You’ll like this true story. A reader, let’s call him Joe, of this column had completed his transfer-to-his-kids plan and his estate plan in 1996. After 13 years, and still faced with a $5 million estate tax bill, Joe got an itch: he wanted a second tax opinion, and we scheduled a meeting.
First, I reviewed a small mountain of Joe’s old tax returns, financial statements and other documents. Then, we (Joe, his oldest son, his lawyer, his accountant and I) had a five-hour consulting meeting in Joe’s office.
This is Joe’s exciting story. He’s 65 years old, his wife Mary is 63, and they have six adult children – two in the business, three not and one undecided. Joe built a two-employee business, Success Co., into a winner. He’s worth about $14 million. Sadly, Joe’s original 1996 estate plan missed out on opportunities that every reader of this column should know.
Let’s start the story with a flashback to 1996. Success Co. was worth just $2 million. Joe’s professional pulled off a stock recapitalization to freeze the value of Joe’s interest in Success Co., and Joe wound up owning 100 percent of the preferred stock, worth just under $2 million and the kids, 100 percent of the common stock. Since 1996, Joe and Mary have transferred over $1 million of the preferred stock as tax-free gifts (about $22,000 or less per year, per kid) to the kids. Today, in 2009, Success Co. is worth over $9 million, and yet Joe owns only $950,000 of the preferred stock. Way to go, Joe!
Since 1996, Joe kept taking $550,000 to $750,000 in salary per year and Mary, about $50,000. The large salaries, plus another $100,000 or so per year in preferred stock dividends were ballooning Joe’s taxable estate. Without covering every detail and nuance of a rather complex tax plan, here are four significant tactics and strategies we implemented to allow Joe to legally pass all of his wealth to his family – intact – with all taxes paid in full.
One: reverse the recapitalization. The preferred stock disappears. Only common stock – voting and nonvoting – will exists after the reversal. Joe and Mary began to immediately make gifts of almost all of their Success Co. stock to the kids. Although most of these gifts will be taxable for gift tax purposes, the IRS will not get even one cent in gift taxes. Why? The gifts will be less than $2 million – the amount that must be exceeded before any cash is due to the IRS for gift taxes. When all the paperwork is done, Joe will own less than 1 percent of Success Co.’s stock (all voting) and the kids will own more than 99 percent (all nonvoting stock), and Joe will control Success Co. for as long as he lives.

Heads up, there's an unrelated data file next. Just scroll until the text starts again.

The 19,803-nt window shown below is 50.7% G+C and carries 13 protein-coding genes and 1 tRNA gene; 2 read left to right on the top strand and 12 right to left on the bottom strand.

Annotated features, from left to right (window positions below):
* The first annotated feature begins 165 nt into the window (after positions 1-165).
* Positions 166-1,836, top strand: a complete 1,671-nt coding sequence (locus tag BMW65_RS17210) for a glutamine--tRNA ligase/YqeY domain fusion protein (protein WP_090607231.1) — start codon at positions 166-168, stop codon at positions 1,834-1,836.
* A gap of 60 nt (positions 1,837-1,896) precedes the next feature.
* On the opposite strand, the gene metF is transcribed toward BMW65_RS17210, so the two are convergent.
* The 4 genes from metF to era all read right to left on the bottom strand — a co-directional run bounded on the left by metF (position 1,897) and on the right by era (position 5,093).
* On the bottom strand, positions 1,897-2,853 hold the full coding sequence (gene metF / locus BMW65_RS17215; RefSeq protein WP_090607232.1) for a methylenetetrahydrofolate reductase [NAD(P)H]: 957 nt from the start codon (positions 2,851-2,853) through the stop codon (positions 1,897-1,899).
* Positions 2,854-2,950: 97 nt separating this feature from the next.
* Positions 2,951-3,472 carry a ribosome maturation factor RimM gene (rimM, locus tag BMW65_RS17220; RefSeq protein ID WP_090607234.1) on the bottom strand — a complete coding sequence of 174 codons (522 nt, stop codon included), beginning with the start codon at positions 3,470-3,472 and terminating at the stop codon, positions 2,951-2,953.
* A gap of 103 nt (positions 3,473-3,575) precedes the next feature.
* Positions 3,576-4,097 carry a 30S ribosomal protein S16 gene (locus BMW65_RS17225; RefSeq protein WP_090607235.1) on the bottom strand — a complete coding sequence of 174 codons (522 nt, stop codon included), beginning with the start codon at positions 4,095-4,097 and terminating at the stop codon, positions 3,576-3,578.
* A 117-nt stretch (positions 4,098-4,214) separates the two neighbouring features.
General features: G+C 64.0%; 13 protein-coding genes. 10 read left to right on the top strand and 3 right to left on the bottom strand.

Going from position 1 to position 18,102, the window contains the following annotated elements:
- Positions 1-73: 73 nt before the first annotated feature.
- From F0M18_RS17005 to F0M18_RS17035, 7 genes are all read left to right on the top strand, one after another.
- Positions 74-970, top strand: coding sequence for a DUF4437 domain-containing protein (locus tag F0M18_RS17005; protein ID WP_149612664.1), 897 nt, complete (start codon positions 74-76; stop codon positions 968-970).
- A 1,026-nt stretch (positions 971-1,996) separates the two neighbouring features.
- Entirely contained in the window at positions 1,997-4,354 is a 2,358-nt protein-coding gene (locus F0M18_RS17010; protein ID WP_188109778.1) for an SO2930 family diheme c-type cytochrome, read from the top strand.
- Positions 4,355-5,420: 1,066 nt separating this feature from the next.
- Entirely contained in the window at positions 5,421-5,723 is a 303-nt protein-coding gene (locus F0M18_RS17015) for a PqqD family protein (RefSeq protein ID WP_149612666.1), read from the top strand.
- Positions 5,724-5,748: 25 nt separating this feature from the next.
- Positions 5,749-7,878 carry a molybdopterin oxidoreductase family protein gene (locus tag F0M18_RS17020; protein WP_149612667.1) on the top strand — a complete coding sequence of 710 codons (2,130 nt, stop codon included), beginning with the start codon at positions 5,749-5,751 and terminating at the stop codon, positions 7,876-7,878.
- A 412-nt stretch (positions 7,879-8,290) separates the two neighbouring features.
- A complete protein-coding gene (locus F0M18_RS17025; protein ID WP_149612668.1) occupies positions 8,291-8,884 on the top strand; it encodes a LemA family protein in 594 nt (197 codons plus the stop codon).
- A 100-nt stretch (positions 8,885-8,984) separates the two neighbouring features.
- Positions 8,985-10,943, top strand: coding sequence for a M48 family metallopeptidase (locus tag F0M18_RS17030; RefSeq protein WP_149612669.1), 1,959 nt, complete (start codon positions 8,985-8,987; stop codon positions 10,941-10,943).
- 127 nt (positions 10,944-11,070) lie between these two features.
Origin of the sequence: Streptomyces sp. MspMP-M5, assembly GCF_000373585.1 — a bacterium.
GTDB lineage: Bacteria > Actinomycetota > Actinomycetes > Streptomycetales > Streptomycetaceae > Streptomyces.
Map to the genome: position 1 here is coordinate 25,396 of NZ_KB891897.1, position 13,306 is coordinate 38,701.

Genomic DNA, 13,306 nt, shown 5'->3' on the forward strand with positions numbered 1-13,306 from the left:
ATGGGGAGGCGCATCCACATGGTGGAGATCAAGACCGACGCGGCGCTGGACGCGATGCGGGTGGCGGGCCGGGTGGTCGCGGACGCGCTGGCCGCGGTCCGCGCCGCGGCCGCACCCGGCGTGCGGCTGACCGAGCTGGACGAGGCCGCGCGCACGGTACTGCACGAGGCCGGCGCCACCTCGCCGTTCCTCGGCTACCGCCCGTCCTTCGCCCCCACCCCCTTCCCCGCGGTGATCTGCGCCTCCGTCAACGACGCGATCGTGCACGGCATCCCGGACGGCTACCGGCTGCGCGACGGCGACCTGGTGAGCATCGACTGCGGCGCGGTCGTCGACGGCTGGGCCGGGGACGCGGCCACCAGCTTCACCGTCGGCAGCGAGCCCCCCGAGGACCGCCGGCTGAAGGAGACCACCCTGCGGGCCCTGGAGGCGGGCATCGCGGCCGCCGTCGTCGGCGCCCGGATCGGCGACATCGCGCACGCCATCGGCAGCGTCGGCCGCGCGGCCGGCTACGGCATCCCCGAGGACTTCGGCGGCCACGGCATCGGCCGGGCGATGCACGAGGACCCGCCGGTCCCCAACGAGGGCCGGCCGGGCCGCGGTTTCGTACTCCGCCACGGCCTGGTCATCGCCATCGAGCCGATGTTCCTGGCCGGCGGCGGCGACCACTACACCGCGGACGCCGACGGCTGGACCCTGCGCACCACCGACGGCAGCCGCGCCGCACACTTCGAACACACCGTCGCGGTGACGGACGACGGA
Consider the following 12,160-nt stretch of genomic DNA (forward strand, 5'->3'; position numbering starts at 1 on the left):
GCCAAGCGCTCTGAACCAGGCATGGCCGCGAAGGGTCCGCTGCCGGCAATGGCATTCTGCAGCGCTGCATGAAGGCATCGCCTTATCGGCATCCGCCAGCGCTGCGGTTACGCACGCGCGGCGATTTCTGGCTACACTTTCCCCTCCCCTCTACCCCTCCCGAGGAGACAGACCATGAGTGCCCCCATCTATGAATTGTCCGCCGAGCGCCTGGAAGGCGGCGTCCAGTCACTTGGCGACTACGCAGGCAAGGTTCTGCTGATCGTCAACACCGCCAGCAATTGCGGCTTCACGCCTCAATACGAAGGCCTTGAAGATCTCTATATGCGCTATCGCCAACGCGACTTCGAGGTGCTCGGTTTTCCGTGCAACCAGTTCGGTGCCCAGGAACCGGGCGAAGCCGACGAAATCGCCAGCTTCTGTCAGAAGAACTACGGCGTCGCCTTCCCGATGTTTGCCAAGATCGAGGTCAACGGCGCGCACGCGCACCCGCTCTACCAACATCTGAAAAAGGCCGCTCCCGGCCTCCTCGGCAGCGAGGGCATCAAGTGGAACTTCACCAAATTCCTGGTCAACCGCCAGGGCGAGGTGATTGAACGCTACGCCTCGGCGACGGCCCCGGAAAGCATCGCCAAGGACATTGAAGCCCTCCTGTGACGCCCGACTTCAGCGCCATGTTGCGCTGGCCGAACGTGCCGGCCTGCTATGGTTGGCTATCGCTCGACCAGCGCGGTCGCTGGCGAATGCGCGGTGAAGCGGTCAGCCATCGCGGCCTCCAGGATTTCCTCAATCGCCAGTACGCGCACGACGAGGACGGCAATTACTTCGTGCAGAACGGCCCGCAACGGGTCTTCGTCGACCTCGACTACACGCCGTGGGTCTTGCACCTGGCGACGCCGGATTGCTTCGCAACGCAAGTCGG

Two: Success Co. elects S corporation status. Because the kids now own almost 100 percent of the stock, Success Co.’s income goes to the kids. Dividends (tax-free) will be used by the kids to pay the second-to-die insurance premiums (see step four).
Three: Joe will take only a modest salary; he intends to slow down; well, maybe. Mary will retire and take no salary, Savings? More than $30,000 a year in payroll taxes. Also, the reduced salary (as well as eliminating the preferred stock dividends) will stop Joe’s mushrooming estate, saving more than $275,000 per year in skyrocketing estate tax liability.
Four: Joe cancels about $2.5 million of existing life insurance policies on his life that were owned by him and Mary and pockets about $250,000 in cash surrender value. He replaces this insurance with second-to-die (Joe and Mary) life insurance of $4 million, to be owned by the kids. What will Joe and his family save? Well, every year, for as long as Joe lives, the insurance premiums for the new policies will be 25 percent less than the premium cost for the old policies, yet the insurance coverage will almost double. But, get a load of this: the new $4 million in insurance – because it’s owned by the kids – will not be taxed in either Joe’s estate or Mary’s estate.
Take this article to your professional advisor. Review it together. Select those tax points that will save you and your family significant tax dollars. Remember, your goal must be to pass all of your wealth (all taxes paid) – intact – to your family; then, do what you must do. If necessary, get help. But do it now!
Want to get a jump-start on your own tailor-made business and wealth transfer plan? Read our new book, “Tax Secrets of the Wealthy.” Send $367, payable to ILB Enterprises, Inc., and receive an instant refund if this book doesn’t save you 100 times its cost. Write to Book Division, ILB Enterprises, Inc., c/o Irv Blackman, 4545 W. Touhy Ave., Apt. 602, Lincolnwood, Ill. 60712.
Irv Blackman is a certified public accountant who lives part-time on Marco Island and specializes in estate planning, business succession and asset protection. E-mail him at email@example.com or call 417-9732. His Web site is taxsecretsofthewealthy.com.